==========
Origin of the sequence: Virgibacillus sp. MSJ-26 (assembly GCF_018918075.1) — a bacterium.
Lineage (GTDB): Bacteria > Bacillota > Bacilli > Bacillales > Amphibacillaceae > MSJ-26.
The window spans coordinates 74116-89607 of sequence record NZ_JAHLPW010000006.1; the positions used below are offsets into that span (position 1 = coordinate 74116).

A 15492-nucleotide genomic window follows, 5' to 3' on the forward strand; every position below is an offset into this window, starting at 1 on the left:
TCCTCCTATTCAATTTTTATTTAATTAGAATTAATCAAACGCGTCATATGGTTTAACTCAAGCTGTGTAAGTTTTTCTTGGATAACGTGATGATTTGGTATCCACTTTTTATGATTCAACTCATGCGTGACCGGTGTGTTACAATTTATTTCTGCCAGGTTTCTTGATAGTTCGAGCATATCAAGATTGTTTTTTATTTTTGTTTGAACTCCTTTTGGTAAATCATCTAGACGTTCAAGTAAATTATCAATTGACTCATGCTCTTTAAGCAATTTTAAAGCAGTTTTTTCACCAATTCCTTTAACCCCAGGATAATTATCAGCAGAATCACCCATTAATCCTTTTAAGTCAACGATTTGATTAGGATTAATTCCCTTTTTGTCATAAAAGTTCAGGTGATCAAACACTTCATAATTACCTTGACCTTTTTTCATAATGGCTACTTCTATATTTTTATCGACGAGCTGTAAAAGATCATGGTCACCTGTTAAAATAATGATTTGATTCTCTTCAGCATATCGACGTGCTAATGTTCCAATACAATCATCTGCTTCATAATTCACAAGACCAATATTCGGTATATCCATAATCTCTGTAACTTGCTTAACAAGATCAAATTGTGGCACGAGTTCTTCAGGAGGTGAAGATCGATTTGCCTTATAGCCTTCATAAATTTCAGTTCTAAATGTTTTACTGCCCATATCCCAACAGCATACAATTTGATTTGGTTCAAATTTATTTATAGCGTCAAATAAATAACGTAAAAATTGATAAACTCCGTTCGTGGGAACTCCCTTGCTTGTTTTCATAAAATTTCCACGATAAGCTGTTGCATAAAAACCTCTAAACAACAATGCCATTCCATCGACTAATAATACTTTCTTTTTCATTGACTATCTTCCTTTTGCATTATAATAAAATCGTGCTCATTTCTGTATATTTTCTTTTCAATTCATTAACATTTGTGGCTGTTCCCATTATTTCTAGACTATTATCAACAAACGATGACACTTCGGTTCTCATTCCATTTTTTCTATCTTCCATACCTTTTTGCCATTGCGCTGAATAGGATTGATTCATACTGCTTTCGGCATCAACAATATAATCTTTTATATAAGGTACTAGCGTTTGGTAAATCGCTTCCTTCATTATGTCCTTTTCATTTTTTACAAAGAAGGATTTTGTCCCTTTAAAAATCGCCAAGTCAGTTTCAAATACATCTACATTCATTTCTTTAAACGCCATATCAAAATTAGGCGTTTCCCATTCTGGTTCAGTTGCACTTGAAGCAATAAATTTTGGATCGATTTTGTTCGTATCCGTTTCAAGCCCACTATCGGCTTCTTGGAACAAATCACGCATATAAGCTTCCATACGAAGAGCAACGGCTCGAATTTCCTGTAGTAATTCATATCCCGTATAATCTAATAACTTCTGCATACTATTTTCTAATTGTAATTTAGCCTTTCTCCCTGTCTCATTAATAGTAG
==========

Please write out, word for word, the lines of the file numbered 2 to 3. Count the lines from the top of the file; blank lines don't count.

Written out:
Lineage (GTDB): Bacteria > Bacillota > Bacilli > Bacillales > Amphibacillaceae > MSJ-26.
The window spans coordinates 74116-89607 of sequence record NZ_JAHLPW010000006.1; the positions used below are offsets into that span (position 1 = coordinate 74116).